Atovaquone therapy is used as second line treatment of toxoplasmosis. Atovaquone tablets 750mg QID have been given for the treatment of Toxoplasma retinochoroiditis. Azithromycine is an alternative to classical therapy was proposed as an alternative therapy in the treatment of ocular toxoplasmosis. The efficacy of the drug was reported in cerebral toxoplasmosis in AIDS patients. The dosage used by Rothova et al was 250mg a day or 500mg every other day and therapy was associated with pyrimethamine 100mg on the first day that was followed by 50mg a day.

Prophylaxy of recurrence of toxoplamic retinochoroiditis

Long term intermittent Trimethoprim /Sulfamethoxazole treatments were used to prevent recurrences of toxoplasmic retinochoroiditis. Treatment was given every three days with a dosage of 60mg trimethoprim and 160mg Sulfamethoxazole. Recurrences were observed in only 6.6% versus 23.6% in the placebo group. However the results were not tested after 20 months of therapy and long term side effects are not known.

Therapy of toxoplasmosis-associated neovascular lesions

Toxoplasmosis-associated neovascular lesions are a rare complication of toxoplasmic retinochoroiditis. Photodynamic therapy with Visudyne was shown to block evolution in two out of three patients affected by neovascularization. Ranibizumab was shown to be a good alternative of therapy in three patients. Genotype studies and in vitro growth rates and resistance.

Genotypic strains of toxoplasma gondii and resistance to medication were recently suspected. Despite the fact that all clonage lineages can infect human beings, type II strains are predominant in European and North American population. Type III and recombinant I/III strains are predominant are predominant in South America. Various virulence has been demonstrated: Type I are highly virulent, type III strains are intermediate and type I/II are non virulent. Most of pharmacological studies were performed with RH strains (type I) which was used for its high capacity to grow in culture. A recent paper of Pascale Meneceur et al has shown that no significant difference in response to type I, II or III and one atypical strain was observed in the IC50 of the different strains towards pyrimethamine, sulfadiazine or atovaquone therapy. A correlation was observed between IC50 of pyrimethamine and strain growth rate.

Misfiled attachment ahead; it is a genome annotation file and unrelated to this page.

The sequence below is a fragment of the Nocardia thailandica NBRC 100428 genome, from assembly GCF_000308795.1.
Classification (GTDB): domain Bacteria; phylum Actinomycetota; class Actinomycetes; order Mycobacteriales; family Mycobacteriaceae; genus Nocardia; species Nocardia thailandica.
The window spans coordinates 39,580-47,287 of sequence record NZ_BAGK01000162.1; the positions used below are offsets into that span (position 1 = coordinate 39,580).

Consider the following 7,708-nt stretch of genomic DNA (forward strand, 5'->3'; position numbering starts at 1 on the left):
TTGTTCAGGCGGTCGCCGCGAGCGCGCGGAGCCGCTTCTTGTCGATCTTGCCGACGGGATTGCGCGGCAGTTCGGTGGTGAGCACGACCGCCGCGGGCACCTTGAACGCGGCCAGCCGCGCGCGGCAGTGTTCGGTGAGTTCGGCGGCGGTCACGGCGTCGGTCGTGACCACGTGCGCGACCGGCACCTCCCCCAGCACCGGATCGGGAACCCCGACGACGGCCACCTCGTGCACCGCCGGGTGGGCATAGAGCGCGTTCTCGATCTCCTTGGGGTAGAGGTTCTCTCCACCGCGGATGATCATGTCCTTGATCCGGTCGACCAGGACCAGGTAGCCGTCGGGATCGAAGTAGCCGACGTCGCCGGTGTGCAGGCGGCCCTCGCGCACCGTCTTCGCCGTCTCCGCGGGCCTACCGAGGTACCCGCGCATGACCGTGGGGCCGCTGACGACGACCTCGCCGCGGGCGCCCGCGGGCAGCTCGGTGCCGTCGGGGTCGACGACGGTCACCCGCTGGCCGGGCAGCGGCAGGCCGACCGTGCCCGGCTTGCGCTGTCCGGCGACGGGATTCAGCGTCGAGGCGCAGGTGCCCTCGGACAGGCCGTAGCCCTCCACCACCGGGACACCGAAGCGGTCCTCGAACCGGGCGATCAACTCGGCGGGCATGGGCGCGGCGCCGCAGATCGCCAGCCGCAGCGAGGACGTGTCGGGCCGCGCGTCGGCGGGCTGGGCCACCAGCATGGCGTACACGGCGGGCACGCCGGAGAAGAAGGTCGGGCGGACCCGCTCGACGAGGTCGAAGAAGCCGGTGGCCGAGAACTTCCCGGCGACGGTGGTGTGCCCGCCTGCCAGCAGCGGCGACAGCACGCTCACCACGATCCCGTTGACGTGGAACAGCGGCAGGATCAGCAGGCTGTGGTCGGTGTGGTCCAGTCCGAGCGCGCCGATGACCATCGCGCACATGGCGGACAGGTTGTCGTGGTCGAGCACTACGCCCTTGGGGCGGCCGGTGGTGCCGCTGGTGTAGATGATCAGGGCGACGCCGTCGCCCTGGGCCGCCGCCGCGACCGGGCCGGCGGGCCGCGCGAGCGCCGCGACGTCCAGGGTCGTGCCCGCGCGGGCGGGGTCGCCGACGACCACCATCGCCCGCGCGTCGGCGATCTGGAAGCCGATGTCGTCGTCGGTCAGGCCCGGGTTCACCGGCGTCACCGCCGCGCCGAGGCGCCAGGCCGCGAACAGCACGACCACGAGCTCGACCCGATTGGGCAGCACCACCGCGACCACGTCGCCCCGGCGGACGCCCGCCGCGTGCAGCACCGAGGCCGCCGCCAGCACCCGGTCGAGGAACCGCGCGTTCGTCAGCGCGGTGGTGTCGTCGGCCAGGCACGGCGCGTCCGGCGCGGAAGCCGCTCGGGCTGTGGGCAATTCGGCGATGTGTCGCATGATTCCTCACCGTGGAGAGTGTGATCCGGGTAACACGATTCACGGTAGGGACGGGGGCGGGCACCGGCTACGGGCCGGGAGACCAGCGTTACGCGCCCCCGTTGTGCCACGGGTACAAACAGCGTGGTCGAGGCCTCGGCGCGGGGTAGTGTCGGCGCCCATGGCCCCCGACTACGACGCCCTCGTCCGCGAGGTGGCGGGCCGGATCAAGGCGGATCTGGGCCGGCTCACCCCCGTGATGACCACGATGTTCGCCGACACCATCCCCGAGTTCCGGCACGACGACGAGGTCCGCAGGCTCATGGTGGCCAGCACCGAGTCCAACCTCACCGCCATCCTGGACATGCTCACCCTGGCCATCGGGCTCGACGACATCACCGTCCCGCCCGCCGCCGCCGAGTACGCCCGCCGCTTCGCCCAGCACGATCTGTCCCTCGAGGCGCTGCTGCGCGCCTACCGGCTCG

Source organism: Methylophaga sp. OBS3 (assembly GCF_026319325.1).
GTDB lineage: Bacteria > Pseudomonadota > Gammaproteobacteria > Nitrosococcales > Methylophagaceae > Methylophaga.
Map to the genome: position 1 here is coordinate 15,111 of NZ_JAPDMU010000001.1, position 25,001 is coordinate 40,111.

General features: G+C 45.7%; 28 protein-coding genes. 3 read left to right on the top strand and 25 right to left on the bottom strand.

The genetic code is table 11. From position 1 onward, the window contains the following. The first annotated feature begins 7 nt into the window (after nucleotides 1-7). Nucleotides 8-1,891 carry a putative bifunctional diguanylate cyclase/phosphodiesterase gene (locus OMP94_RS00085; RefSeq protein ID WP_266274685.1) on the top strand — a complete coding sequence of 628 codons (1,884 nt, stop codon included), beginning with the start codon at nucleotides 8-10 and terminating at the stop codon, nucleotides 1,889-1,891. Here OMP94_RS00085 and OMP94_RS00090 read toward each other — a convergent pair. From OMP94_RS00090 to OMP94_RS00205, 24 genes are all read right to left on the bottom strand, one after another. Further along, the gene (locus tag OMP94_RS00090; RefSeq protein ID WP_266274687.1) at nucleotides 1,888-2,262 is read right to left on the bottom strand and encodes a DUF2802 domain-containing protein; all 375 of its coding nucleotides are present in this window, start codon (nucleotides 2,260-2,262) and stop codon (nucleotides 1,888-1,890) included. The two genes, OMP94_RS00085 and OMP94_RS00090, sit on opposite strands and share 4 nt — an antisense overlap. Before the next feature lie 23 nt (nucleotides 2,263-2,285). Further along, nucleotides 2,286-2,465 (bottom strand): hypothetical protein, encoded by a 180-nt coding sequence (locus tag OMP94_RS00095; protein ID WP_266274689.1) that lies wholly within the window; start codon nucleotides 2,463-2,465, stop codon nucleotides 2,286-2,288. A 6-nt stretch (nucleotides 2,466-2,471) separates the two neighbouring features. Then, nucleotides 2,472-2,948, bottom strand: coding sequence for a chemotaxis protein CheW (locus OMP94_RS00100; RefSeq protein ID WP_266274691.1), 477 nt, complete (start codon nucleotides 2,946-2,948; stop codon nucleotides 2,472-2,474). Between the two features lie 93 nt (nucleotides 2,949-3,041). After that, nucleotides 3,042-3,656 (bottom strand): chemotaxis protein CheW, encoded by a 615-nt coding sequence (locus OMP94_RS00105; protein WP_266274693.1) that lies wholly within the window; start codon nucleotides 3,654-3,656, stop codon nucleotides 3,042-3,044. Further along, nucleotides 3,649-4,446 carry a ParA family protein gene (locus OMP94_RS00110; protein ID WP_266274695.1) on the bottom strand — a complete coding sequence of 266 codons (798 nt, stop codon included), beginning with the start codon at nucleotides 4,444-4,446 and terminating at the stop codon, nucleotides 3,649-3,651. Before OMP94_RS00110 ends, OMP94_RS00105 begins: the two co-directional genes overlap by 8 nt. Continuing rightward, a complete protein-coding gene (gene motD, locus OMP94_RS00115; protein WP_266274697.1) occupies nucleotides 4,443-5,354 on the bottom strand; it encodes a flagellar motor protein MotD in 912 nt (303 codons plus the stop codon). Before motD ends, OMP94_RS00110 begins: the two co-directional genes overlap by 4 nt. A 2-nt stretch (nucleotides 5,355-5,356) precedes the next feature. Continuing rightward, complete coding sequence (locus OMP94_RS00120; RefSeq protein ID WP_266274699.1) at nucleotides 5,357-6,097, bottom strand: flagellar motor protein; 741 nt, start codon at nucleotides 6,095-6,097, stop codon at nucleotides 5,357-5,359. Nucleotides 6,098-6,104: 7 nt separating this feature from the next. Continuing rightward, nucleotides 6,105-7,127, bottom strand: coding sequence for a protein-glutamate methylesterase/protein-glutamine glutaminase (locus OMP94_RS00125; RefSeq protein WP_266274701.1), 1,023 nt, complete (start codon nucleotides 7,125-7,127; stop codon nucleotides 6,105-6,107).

In conclusion, larges randomised clinical studies will be necessary to prove the advantage of one drug toward the other. These studies should be completed by strains analyses and comparison of potential resistance toward the antitoxoplasmic drugs.

 Figure 1 

Active retinitis area adjacent to previous cicatricial foci.

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1. Holland GN, Lewis KG. An update on current practices in the management of ocular toxoplasmosis. Am J Ophthalmol. 2002;134:102-14

2. Silveira C, Belfort RJr, Muccioli C. et al. The effect of long-term intermittent trimethoprim/sulfamethoxazole treatment on recurrences of toxoplasmic retinochoroiditis. Am J Ophthalmol. 2002;134:41-6

3. Meneceur P, Bouldouyre MA, Aubert D. et al. In vitro susceptibility of various genotypic strains of Toxoplasma gondii to pyrimethamine, sulfadiazine, and atovaquone. Antimicrob Agents Chemother. 2008;52:1269-77

Published 2009-3-19

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Guex-Crosier, Y. (2009). Update on the treatment of ocular toxoplasmosis. International Journal of Medical Sciences, 6(3), 140-142.

Guex-Crosier, Y. Update on the treatment of ocular toxoplasmosis. Int. J. Med. Sci. 2009, 6 (3), 140-142. DOI: 10.7150/ijms.6.140.

Guex-Crosier Y. Update on the treatment of ocular toxoplasmosis. Int J Med Sci 2009; 6(3):140-142. doi:10.7150/ijms.6.140.

Guex-Crosier Y. 2009. Update on the treatment of ocular toxoplasmosis. Int J Med Sci. 6(3):140-142.